Delicious Daal as Stone Soup
Made with Pigeon Pea lentils, Daal Chawal (lentils with rice) is as basic a wholesome meal as it can get. Affordable by the poorest household in India, this meal is served daily in schools, on street side stands and upscale restaurants, in humble slums and Bollywood mansions; to a South Asian, Daal can nourishes you like no other – the warm, earthy flavours with turmeric, ginger and garlic is comfort food. It warms you up from the inside out and leaves you full and satisfied.
As you know, I am a lover of pulses – one of the most special organisms in the world. Pulses are the edible seeds of legumes – also known as lentils. These plants have the ability to absorb free solar energy from the sun to make nitrogen to grow. Any excess nitrogen they produce is infused back into the soil, enriching it so other plants may also grow there. If there is a “Mother of all Plants”, pulses are it.
Pulses sit at the beginning of a sustainable food chain; they are a source of protein with the lowest carbon footprint on the planet. It is through pulses that humanity will be able to feed our burgeoning population of seven billion souls.
When I think of all of that goodness and possibility packed within my bowl of Daal, I get overwhelmed and the meal becomes that much more special.
Pulses were always a part of mixed crop farming in South Asia. In the era before GMO seeds were developed to facilitate massive agricultural and in the days before farmers were forced to purchase fertilizers and pesticides custom designed for these seeds, i.e. in the era before our food system broke, generations of pulse cultivators in South Asia came to understand the different varieties of pulses required for their crop rotation cycles to maintain soil health. All those pulses went into the food chain as the main source of protein for the region. This holds true even today – South Asian families continue to cook with pulses in all kinds of dishes. Soups, stews, breads, batters, chips, crackers and trail mixes are made daily using pulses.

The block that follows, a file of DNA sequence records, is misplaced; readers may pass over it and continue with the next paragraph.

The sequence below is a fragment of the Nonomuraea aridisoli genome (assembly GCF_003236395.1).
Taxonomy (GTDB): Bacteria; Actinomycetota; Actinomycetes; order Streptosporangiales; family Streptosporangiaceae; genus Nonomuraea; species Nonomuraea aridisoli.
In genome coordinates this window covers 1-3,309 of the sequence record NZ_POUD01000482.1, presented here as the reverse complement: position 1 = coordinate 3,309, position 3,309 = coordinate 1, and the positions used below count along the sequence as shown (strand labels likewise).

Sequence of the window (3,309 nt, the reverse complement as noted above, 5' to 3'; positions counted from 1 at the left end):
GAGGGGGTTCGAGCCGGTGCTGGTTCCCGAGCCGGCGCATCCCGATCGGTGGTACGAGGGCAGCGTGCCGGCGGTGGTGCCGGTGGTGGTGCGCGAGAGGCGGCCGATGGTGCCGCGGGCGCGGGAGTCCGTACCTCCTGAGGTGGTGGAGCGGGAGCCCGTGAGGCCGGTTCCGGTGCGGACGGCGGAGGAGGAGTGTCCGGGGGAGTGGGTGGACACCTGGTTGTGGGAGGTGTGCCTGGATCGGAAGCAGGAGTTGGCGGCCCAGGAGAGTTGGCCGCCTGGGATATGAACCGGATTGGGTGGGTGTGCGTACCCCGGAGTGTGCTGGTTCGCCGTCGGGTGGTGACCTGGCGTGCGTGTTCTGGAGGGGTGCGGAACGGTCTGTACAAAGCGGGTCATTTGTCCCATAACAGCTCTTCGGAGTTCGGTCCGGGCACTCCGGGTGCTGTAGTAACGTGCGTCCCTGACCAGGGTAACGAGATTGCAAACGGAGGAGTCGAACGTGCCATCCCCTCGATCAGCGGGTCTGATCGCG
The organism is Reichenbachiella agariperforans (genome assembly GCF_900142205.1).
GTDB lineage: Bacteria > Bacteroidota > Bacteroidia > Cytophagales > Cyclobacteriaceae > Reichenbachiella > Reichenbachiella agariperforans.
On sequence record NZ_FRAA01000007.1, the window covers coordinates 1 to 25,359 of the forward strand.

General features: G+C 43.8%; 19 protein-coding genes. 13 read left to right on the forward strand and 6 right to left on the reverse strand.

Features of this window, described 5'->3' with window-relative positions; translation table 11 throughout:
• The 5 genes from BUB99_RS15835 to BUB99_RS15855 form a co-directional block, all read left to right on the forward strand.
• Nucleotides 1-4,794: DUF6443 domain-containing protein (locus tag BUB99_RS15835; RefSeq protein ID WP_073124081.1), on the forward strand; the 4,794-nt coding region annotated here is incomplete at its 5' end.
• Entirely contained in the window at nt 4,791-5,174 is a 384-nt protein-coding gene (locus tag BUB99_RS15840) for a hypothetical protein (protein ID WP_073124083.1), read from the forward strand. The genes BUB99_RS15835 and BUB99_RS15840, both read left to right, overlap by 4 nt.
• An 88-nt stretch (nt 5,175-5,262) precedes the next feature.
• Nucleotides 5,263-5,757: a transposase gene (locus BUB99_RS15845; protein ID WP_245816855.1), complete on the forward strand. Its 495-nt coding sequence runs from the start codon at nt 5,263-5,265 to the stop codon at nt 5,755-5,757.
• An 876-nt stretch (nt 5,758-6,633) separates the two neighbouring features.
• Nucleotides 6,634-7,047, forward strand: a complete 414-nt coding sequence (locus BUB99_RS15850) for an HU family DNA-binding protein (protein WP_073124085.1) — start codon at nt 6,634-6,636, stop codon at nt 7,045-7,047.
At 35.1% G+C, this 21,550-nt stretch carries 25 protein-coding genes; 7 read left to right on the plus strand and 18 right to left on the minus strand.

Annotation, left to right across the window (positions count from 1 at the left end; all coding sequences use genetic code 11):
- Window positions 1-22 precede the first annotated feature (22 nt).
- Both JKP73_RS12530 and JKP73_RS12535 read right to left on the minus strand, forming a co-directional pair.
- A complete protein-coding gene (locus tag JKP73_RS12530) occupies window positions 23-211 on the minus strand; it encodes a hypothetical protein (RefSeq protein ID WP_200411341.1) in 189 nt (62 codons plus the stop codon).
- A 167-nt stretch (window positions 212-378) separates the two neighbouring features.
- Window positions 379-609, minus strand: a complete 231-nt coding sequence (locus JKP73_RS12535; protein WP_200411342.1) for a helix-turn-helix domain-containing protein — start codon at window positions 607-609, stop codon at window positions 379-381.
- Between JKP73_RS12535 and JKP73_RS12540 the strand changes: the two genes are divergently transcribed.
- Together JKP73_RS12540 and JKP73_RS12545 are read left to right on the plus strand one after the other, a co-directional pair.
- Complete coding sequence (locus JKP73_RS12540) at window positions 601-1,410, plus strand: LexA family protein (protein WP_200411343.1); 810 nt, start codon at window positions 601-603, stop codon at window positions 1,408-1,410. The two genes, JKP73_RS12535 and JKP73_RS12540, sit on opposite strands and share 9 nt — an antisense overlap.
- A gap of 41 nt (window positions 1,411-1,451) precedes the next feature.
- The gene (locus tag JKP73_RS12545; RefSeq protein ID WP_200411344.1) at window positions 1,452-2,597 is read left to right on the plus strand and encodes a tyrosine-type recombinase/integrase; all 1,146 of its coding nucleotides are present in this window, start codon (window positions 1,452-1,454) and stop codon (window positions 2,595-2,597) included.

In agro terms, pulses require the least amount of inputs to obtain the highest nutrition value. The United Nations knows this – 2016 was declared to be the International Year of the Pulse to build awareness for dedicating farmland towards pulse production across the planet. And Ontario Farmers will grow them, IF WE BUY THEM.
In North America, our main source of protein comes from unsustainable animal factory farms. Replacing those meats with sustainable meats can be expensive when on a budget. And that is precisely why including pulses in your diet, even once a week, can be an affordable, accessible and nutritionally viable solution.
You simply require a paradigm change with a dash of willingness to learn how to cook with them. If you were ever wondering how you – on your own – can fight climate change, THIS IS IT.
I was overjoyed when asked to bring our beloved Daal recipe to the Stone Soup Event this year at Withrow Park Farmers Market.
This feature annual fundraiser will be held on Saturday, September 24th in the park, right at the farmer’s market.
Our Daal will be precooked and we will add your donated cooking greens to the pot on-site.
In exchange for your donation, you will receive a bowl of delicious Daal.
Other donated vegetables are very welcome, especially root vegetables which can store well over the winter. They are in full season right now and all these donated veggies and any cash will go directly to Eastview Neighbourhood Community Centre nearby.
Having Tiffinday’s Daal connected with the story of Stone Soup this year at Withrow Park is a big deal, indeed.
It is an honour and a pleasure to bring you this dish while being able to raise awareness about our food system.